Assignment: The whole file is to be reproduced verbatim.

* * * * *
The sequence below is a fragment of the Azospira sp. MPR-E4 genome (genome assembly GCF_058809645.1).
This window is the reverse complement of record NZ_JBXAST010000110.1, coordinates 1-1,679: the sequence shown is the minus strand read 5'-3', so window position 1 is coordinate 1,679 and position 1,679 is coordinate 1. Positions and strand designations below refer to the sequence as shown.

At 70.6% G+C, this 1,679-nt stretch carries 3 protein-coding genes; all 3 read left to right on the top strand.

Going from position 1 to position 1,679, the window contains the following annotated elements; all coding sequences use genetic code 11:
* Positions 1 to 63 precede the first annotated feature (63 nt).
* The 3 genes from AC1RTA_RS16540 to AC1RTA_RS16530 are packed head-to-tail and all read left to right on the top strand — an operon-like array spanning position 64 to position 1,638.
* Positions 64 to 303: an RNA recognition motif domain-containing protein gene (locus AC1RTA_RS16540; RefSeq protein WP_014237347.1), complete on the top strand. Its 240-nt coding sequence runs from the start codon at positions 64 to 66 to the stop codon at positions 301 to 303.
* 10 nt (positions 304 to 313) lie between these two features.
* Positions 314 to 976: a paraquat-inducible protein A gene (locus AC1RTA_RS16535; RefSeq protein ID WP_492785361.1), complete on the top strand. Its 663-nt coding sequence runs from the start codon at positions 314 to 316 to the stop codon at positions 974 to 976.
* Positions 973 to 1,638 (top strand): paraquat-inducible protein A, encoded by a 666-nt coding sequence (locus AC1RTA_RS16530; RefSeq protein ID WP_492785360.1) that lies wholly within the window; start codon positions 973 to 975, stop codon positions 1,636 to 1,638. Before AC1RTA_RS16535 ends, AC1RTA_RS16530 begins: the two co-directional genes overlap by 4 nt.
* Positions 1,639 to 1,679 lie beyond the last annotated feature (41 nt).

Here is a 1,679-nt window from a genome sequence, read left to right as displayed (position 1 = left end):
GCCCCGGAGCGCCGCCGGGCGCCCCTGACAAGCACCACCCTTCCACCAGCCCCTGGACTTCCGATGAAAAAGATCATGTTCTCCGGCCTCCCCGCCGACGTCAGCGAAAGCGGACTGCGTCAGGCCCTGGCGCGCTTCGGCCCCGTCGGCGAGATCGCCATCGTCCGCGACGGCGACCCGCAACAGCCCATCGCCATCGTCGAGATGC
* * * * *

The sequence below is a fragment of the Azospira sp. MPR-E4 genome (genome assembly GCF_058809645.1).
This window is the reverse complement of record NZ_JBXAST010000110.1, coordinates 1-1,679: the sequence shown is the minus strand read 5'-3', so window position 1 is coordinate 1,679 and position 1,679 is coordinate 1. Positions and strand designations below refer to the sequence as shown.

At 70.6% G+C, this 1,679-nt stretch carries 3 protein-coding genes; all 3 read left to right on the top strand.

Going from position 1 to position 1,679, the window contains the following annotated elements; all coding sequences use genetic code 11:
* Positions 1 to 63 precede the first annotated feature (63 nt).
* The 3 genes from AC1RTA_RS16540 to AC1RTA_RS16530 are packed head-to-tail and all read left to right on the top strand — an operon-like array spanning position 64 to position 1,638.
* Positions 64 to 303: an RNA recognition motif domain-containing protein gene (locus AC1RTA_RS16540; RefSeq protein WP_014237347.1), complete on the top strand. Its 240-nt coding sequence runs from the start codon at positions 64 to 66 to the stop codon at positions 301 to 303.
* 10 nt (positions 304 to 313) lie between these two features.
* Positions 314 to 976: a paraquat-inducible protein A gene (locus AC1RTA_RS16535; RefSeq protein ID WP_492785361.1), complete on the top strand. Its 663-nt coding sequence runs from the start codon at positions 314 to 316 to the stop codon at positions 974 to 976.
* Positions 973 to 1,638 (top strand): paraquat-inducible protein A, encoded by a 666-nt coding sequence (locus AC1RTA_RS16530; RefSeq protein ID WP_492785360.1) that lies wholly within the window; start codon positions 973 to 975, stop codon positions 1,636 to 1,638. Before AC1RTA_RS16535 ends, AC1RTA_RS16530 begins: the two co-directional genes overlap by 4 nt.
* Positions 1,639 to 1,679 lie beyond the last annotated feature (41 nt).

Here is a 1,679-nt window from a genome sequence, read left to right as displayed (position 1 = left end):
GCCCCGGAGCGCCGCCGGGCGCCCCTGACAAGCACCACCCTTCCACCAGCCCCTGGACTTCCGATGAAAAAGATCATGTTCTCCGGCCTCCCCGCCGACGTCAGCGAAAGCGGACTGCGTCAGGCCCTGGCGCGCTTCGGCCCCGTCGGCGAGATCGCCATCGTCCGCGACGGCGACCCGCAACAGCCCATCGCCATCGTCGAGATGC